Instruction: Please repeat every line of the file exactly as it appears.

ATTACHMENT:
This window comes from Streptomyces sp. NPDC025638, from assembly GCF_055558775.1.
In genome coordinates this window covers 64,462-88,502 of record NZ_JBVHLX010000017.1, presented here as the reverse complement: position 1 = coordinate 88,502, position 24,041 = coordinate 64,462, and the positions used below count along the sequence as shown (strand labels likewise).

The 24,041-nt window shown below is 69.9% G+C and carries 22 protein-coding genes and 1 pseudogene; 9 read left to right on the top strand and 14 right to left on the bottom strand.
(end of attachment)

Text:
This window comes from Streptomyces sp. NPDC025638, from assembly GCF_055558775.1.
In genome coordinates this window covers 64,462-88,502 of record NZ_JBVHLX010000017.1, presented here as the reverse complement: position 1 = coordinate 88,502, position 24,041 = coordinate 64,462, and the positions used below count along the sequence as shown (strand labels likewise).

The 24,041-nt window shown below is 69.9% G+C and carries 22 protein-coding genes and 1 pseudogene; 9 read left to right on the top strand and 14 right to left on the bottom strand.